Just like that, our first semester ended, almost as soon as it had started, last Friday. And, just like that, Spring 2011 begins tomorrow.
As they say, “no rest for the weary.”
Objectively-speaking, last semester did not go that well. I certainly had an interesting situation, given my more-than-5-week absence from school due to grand jury duty. But even before and after that commitment, I do not feel like I was on the mark. My lessons felt dull; many students’ eyes glazed over; my long-term plan was haphazardly put together. I had successes, but not enough. I need to change that.
As with any fresh beginning, I’ve revamped a lot of things. But first things first. Day one, if not done well, can be the day that students are “lost”–returned to the state of disenchantment that characterizes so many students, especially upper-level high schoolers. What will make our first day together more engaging, more unique?
I toyed with the idea of going through the syllabus and briefly explaining what we’ll be learning throughout the semester. But I realized that this has potential to be extremely boring.
So, here’s what I did. I spent a large chunk of my weekend mapping out new long-term plans. They are detailed. They make sense. They have (somewhat) logical sequencing. Each unit has corresponding essential questions, key ideas/people, literary terms, skills, standards, writing products and texts. I’ll be honest–this is the most in-depth I’ve gone with my LTP. And I’m going to give this to them tomorrow–but not in a traditional format.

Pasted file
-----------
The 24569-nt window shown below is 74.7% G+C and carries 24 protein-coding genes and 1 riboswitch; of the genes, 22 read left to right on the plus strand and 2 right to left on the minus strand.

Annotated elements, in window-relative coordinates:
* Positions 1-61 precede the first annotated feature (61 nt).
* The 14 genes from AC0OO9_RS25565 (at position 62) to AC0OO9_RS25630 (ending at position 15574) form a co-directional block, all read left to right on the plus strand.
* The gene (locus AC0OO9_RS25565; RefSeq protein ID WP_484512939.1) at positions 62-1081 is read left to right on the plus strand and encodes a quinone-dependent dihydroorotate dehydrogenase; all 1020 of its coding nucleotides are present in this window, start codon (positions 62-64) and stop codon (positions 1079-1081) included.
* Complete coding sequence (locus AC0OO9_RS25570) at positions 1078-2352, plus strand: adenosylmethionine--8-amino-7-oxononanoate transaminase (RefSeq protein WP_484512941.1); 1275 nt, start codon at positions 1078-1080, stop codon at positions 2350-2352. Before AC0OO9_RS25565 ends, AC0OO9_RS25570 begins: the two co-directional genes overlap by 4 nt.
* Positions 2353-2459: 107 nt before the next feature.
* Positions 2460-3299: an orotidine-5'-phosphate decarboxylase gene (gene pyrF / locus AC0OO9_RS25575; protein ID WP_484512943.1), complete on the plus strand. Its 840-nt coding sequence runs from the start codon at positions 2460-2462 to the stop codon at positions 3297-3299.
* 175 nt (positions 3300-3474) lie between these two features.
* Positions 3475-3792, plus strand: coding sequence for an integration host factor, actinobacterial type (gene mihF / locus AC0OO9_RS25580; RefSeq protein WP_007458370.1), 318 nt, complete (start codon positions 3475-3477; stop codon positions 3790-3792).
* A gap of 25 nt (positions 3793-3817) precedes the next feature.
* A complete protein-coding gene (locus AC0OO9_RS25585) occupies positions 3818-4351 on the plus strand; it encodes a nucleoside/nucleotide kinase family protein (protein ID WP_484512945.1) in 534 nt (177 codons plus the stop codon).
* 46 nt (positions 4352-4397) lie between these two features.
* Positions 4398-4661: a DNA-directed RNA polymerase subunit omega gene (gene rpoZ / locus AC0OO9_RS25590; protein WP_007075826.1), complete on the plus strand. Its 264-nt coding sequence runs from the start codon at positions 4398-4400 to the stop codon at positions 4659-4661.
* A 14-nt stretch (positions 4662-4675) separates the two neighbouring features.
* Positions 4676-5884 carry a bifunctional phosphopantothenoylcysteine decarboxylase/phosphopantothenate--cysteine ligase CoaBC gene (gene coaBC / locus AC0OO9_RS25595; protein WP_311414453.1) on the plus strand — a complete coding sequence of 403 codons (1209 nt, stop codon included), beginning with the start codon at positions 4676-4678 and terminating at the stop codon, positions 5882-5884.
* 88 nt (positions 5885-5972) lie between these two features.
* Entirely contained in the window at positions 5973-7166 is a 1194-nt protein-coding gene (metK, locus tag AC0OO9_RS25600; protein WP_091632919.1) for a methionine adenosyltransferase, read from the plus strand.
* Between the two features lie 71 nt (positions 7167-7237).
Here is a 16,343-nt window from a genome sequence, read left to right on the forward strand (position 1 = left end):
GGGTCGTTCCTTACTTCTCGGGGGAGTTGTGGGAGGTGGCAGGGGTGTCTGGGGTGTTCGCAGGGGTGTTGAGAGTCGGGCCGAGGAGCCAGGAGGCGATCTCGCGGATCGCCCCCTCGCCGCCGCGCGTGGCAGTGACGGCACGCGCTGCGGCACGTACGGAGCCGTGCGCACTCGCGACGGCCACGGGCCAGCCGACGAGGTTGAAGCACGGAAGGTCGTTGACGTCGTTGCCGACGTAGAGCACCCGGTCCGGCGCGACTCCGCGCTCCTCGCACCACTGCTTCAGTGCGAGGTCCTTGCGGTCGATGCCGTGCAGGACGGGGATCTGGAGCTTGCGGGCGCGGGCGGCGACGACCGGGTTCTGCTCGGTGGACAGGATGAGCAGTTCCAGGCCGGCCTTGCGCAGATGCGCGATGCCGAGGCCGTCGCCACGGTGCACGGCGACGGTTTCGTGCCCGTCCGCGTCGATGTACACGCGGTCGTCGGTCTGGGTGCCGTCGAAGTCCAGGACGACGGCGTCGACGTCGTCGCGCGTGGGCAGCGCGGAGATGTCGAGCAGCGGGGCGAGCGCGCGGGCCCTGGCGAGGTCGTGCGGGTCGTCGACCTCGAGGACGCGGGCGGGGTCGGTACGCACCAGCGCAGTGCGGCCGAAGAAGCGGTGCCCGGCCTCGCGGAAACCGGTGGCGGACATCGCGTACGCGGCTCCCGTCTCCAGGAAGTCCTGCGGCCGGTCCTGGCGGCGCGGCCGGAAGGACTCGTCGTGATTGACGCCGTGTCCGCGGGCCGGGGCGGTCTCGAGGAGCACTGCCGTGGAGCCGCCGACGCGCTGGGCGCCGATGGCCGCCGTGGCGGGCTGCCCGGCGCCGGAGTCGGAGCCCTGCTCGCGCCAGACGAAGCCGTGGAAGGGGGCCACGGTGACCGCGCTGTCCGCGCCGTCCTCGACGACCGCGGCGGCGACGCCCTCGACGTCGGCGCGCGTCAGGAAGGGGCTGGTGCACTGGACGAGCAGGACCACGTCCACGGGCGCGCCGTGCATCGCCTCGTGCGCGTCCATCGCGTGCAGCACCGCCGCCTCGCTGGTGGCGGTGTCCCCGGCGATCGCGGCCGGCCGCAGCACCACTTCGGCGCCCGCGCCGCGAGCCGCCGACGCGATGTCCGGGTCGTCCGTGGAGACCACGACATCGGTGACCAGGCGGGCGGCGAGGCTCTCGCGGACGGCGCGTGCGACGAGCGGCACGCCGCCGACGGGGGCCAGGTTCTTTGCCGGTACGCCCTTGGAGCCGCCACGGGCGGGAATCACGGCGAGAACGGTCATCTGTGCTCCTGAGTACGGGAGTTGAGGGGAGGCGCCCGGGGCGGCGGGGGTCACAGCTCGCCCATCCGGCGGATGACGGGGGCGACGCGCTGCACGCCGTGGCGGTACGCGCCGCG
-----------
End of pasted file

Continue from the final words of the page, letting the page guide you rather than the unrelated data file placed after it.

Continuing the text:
Instead, I’ve created Wordles using the text from the syllabus (more accurately, my long-term plan, which is in Excel format). For those who don’t know, Wordle is a website that allows you to create word clouds. You paste in a bunch of text, the online app conducts a word frequency analysis, and then it splashes these words on a map in random patterns with the size of the words corresponding to their frequency. It’s a brilliant visual tool.
Wordle certainly is not a new technological innovation (it’s been around for a few years). But I think the idea of having students receive a Wordle for the class with the contents of the syllabus in it is a great way to capture students’ attention and pique their curiosities. Students will be forced to actively interpret the structure and nature of the course. It’s almost challenging. Can you “figure out” my Wordles?
English 4 (12th grade):
I can see some students asking these questions:
- Why does “analyze” appear twice right next to “analysis”?
- Why is “sonnet” so big?
- What does the word “brevity” mean?
- What is “press”? (is that like “getting pressed“?)
The beauty, too, is that I can ask some pretty interesting questions of my students as a “preview” of the semester:
- What do you think is going to be the focus of this class?
- What literary movements and historical eras are we going to learn about?
- What books do you recognize?
- What Shakespeare play are we reading?
- What words are unfamiliar to you?
I might even suggest that students place these Wordles on the front cover of their binders (which I am going to require, strictly, this semester).
We’ll see how things go tomorrow. As I’ve learned over and over, easier said than done.